Proper classes

In set theory, a proper class is a collection of objects that is not a set, and therefore cannot be contained by another entity.

Letlang types are proper classes.

A class is defined by:

  • zero or more type parameters
  • one constructor parameter
  • optionally a predicate that each value must validate

The constructor parameter determines the structure of the values contained in the class.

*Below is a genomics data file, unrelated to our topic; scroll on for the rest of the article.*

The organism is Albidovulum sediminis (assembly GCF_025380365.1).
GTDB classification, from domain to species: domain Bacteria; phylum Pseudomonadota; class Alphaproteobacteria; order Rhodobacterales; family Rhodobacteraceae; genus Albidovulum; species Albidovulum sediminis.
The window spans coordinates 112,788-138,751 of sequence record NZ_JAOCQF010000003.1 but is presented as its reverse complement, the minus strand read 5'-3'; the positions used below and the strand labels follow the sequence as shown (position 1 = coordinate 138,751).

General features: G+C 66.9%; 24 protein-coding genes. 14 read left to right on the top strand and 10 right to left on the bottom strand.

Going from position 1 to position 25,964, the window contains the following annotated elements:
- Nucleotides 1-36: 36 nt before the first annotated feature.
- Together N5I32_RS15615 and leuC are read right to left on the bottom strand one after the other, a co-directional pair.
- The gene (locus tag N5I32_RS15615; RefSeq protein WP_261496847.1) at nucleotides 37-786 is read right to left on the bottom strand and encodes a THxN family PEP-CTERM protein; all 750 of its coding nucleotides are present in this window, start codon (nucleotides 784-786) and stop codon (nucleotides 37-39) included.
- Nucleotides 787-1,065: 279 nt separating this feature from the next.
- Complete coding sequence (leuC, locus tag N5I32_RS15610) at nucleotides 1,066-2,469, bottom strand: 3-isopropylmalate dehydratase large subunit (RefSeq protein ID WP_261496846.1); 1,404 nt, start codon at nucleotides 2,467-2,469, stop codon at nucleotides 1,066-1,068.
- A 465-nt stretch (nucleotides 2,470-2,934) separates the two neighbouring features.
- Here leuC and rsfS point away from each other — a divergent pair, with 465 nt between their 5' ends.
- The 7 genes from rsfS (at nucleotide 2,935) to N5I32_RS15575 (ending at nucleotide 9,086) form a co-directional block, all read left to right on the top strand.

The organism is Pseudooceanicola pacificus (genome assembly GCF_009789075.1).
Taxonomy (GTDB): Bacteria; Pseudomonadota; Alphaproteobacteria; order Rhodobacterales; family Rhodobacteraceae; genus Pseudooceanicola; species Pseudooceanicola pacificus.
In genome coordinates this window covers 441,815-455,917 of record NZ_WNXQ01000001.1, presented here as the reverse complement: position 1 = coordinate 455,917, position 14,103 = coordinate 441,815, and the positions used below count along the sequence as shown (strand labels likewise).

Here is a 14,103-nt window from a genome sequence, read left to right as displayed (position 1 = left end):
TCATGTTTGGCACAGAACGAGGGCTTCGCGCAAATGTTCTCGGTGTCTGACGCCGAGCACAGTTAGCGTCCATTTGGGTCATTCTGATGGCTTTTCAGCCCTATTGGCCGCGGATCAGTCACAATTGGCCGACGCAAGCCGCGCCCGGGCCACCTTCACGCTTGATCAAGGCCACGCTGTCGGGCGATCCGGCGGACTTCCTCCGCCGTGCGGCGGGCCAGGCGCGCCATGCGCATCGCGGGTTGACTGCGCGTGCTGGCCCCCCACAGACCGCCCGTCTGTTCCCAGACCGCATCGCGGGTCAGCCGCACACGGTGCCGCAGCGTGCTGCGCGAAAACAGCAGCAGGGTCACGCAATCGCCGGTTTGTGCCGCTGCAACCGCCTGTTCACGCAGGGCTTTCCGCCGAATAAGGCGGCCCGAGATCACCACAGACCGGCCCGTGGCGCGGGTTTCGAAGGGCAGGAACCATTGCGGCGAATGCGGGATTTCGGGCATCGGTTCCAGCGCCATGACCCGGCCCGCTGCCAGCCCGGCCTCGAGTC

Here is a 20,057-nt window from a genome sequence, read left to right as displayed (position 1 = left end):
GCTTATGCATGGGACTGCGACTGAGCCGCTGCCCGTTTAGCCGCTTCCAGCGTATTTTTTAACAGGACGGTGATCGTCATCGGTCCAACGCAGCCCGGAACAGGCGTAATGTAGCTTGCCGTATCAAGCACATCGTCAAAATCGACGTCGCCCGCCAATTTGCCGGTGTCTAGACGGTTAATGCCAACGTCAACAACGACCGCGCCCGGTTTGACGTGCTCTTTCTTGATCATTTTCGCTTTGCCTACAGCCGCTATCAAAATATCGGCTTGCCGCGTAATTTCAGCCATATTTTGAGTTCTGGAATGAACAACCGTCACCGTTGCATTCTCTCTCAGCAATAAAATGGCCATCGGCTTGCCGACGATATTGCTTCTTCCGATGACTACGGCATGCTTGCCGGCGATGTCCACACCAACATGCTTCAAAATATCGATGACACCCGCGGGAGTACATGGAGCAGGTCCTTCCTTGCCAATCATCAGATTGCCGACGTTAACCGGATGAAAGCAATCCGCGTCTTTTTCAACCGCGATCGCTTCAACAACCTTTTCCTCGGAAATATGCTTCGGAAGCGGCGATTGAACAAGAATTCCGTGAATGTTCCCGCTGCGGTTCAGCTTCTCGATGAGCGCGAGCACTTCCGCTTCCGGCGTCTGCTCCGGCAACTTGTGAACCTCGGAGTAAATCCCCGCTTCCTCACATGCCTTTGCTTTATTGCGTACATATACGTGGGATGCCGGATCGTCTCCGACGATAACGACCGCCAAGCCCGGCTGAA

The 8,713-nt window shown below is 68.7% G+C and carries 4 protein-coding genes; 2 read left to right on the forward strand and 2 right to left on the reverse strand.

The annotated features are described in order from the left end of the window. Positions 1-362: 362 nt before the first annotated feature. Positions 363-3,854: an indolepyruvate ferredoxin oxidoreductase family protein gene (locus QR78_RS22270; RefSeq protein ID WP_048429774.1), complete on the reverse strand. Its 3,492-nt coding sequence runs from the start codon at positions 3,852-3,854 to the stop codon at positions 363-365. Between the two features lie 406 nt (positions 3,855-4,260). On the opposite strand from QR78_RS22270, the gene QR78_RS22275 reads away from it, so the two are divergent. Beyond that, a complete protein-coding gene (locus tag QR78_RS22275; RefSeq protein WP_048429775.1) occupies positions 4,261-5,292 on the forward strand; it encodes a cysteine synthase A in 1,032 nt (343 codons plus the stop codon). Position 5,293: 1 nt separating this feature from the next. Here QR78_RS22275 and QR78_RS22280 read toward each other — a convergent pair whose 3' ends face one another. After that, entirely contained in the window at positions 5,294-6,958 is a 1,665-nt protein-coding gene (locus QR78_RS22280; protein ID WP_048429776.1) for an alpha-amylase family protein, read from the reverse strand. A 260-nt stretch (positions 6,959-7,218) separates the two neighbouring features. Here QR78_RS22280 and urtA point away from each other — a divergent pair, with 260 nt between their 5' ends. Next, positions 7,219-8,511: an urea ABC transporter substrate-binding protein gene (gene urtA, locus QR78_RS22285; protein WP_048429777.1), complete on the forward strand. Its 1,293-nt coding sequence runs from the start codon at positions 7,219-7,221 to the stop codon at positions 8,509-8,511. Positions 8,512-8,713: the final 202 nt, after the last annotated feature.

class even(n: int) {
  n % 2 = 0;

class odd(n: int & !even);
class vector(v: {x: number, y: number});

class unit_vector(v: vector) {
  v.x ** 2 + v.y ** 2 = 1;  # sqrt() not needed: 1**2 = 1


Using generics, the Result type can be constructed:

class ok<T>(r: (@ok, T));
class err<E>(r: (@error, E));
class result<T, E>(r: ok<T> | err<E>);
(@ok, 42) is ok<int>;               # true
(@ok, 42) is err<string>;           # false
(@ok, 42) is result<int, string>;   # true

(@error, "invalid") is ok<int>;             # false
(@error, "invalid") is err<string>;         # true
(@error, "invalid") is result<int, string>; # true